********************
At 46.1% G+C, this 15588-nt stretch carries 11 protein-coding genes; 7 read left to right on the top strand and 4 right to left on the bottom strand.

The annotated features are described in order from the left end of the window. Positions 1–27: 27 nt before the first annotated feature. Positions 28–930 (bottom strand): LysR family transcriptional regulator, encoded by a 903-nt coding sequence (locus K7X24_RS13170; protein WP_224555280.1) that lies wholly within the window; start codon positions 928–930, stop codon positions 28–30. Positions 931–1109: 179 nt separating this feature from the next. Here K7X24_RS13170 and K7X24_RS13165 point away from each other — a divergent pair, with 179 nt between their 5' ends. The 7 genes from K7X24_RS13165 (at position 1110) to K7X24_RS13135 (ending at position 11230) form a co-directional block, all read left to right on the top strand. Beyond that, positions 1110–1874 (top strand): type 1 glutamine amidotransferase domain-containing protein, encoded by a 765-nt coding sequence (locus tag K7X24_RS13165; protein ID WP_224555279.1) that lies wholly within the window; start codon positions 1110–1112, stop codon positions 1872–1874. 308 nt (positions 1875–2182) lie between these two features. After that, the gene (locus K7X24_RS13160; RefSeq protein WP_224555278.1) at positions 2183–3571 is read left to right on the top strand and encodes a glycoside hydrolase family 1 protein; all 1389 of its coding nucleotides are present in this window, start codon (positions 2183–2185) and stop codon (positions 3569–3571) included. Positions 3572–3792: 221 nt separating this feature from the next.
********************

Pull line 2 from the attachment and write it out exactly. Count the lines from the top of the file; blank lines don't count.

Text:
The annotated features are described in order from the left end of the window. Positions 1–27: 27 nt before the first annotated feature. Positions 28–930 (bottom strand): LysR family transcriptional regulator, encoded by a 903-nt coding sequence (locus K7X24_RS13170; protein WP_224555280.1) that lies wholly within the window; start codon positions 928–930, stop codon positions 28–30. Positions 931–1109: 179 nt separating this feature from the next. Here K7X24_RS13170 and K7X24_RS13165 point away from each other — a divergent pair, with 179 nt between their 5' ends. The 7 genes from K7X24_RS13165 (at position 1110) to K7X24_RS13135 (ending at position 11230) form a co-directional block, all read left to right on the top strand. Beyond that, positions 1110–1874 (top strand): type 1 glutamine amidotransferase domain-containing protein, encoded by a 765-nt coding sequence (locus tag K7X24_RS13165; protein ID WP_224555279.1) that lies wholly within the window; start codon positions 1110–1112, stop codon positions 1872–1874. 308 nt (positions 1875–2182) lie between these two features. After that, the gene (locus K7X24_RS13160; RefSeq protein WP_224555278.1) at positions 2183–3571 is read left to right on the top strand and encodes a glycoside hydrolase family 1 protein; all 1389 of its coding nucleotides are present in this window, start codon (positions 2183–2185) and stop codon (positions 3569–3571) included. Positions 3572–3792: 221 nt separating this feature from the next.